I haven’t spent a lot of time in the garden recently (that seems to be my refrain this year!). I keep nipping out to fill up the bird feeders, but that’s about as far as it gets. To be honest, I am suffering under the deluge of hate and horror that’s been in the news this year. Brexit and Trump both appear to be be both disastrous and unstoppable, every day brings fresh stories of vulnerable people being subjected to sexual harassment (and many other forms of exploitation) by the rich and powerful, and the evidence that we’re doing irreversible harm to our beautiful planet just keeps piling up.
I’ve spent a lot of this year feeling angry and helpless and thoroughly despondent. One bright thread is that there is an increasing body of evidence that spending time outdoors – in nature, or in the garden – is thoroughly good for us. Yes, we knew that really, but it doesn’t hurt to be reminded that getting outside should be a priority. Ryan and I spend about 15 mins walking on weekday mornings and evenings and (when there’s enough light…) we love keeping an eye out for the local wildlife – mainly rabbits, squirrels and ducks. We’re also lucky enough to have a lot of birds in the vicinity, including a parliament of rooks.
I’ve tried to limit my exposure to the doom and gloom, but it’s easier to hide away then venture out into the garden. I think I’m coming out of it now, though, and the garden To Do list is on my mind. Some of it has been on hold because the autumn as been mild – there have been a handful of frosts, but they’re not having a big impact on the garden – and the garden is still quite autumnal.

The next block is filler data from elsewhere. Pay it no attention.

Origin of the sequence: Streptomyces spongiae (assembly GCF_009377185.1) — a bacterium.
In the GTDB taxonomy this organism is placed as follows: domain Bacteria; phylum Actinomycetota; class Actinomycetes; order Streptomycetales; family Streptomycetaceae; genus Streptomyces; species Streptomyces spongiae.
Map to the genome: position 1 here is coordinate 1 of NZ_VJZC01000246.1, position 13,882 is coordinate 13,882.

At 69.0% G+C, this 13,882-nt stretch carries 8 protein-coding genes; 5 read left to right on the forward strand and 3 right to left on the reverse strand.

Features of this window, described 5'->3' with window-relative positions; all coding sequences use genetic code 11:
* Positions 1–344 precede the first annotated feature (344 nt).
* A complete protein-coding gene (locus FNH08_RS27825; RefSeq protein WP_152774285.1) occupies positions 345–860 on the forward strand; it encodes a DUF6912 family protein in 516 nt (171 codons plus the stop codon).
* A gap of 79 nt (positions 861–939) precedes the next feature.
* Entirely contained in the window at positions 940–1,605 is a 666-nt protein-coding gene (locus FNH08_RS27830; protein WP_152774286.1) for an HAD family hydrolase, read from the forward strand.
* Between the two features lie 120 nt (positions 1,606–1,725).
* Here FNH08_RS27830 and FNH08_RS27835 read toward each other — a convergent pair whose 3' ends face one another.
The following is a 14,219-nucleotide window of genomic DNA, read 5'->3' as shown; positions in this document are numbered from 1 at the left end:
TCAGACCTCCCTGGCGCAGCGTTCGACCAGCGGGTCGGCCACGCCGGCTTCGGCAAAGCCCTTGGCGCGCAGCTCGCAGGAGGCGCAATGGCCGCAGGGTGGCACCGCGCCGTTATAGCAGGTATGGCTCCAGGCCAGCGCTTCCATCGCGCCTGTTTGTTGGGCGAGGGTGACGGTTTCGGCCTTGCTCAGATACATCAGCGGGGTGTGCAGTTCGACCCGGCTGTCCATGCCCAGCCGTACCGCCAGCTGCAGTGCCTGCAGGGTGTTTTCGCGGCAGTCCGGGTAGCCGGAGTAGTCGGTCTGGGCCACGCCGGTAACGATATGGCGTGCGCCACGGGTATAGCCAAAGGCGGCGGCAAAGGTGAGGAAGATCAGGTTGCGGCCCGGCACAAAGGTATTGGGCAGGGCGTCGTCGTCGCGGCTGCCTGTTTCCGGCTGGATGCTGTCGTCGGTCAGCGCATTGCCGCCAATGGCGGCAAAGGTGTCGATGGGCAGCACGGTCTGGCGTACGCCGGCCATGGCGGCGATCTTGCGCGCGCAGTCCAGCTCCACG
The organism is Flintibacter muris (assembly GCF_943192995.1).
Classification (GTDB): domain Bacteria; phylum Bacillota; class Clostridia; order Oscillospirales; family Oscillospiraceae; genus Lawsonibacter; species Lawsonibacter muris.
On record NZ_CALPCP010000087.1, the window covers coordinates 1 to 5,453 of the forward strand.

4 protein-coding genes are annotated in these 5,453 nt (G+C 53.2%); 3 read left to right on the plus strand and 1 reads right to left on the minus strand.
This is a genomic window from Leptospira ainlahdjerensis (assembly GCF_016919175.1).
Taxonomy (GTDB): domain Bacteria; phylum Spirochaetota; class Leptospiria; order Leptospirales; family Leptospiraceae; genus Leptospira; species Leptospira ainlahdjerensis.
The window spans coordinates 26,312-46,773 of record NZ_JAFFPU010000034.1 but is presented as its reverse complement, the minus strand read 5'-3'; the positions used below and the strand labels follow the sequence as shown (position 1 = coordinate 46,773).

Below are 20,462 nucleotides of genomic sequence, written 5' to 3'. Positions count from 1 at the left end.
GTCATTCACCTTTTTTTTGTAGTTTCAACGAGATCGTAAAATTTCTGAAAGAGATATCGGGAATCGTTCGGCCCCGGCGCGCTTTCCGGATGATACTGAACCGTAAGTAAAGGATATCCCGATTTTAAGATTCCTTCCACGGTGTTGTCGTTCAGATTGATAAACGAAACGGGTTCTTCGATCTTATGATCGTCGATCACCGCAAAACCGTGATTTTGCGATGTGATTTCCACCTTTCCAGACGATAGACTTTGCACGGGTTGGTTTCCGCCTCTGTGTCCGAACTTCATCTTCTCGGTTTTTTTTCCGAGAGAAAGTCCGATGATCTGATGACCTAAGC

The fuchsia berries are still flowering and fruiting, in their pots. I have usually planted my garlic by now, but the ‘salad’ bed I should be clearing to make way for it is still flowering. It has been presenting a sunny face, with a serendipitous display of calendula and nasturtiums in matching shades of orange. I couldn’t bring myself to pull them up, although they’re starting to look less cheerful now, so I think their end is fast approaching.
We designed the garden to cope with the times when I don’t feel like being outside. We also designed it with wintery weather in mind. The paving allows me to get everywhere in the main garden without having to step into mud or puddles. It’s something we take for granted now, but we’ve had a lot of rain recently and the local area is quite sodden. Since I have a bad habit of heading out in the garden in my slipper, proper paving is a boon.
Ryan and I were lucky enough to start with a blank canvas, and we spent a lot of time thinking about what we wanted the garden to do, and those were two of the important things: look after itself for long periods of time, and not be muddy in winter so it’s still a nice place to be. Raised beds and plenty of paving were our solutions, and it’s working out nicely. I was fortunate that Ryan has an engineering background and is able to do proper plans for us. Had that not been the case I would have looked for a landscaping company (such as Instant Gardens), because getting the layout and groundwork right has proved to be an invaluable investment.
This post has been produced in collaboration with Instant Gardens, but – as ever – the musings are all my own.
This blog post was written by Emma Cooper and was published on The Unconventional Gardener website. If you're reading it elsewhere you may want to navigate away from plagiarised content.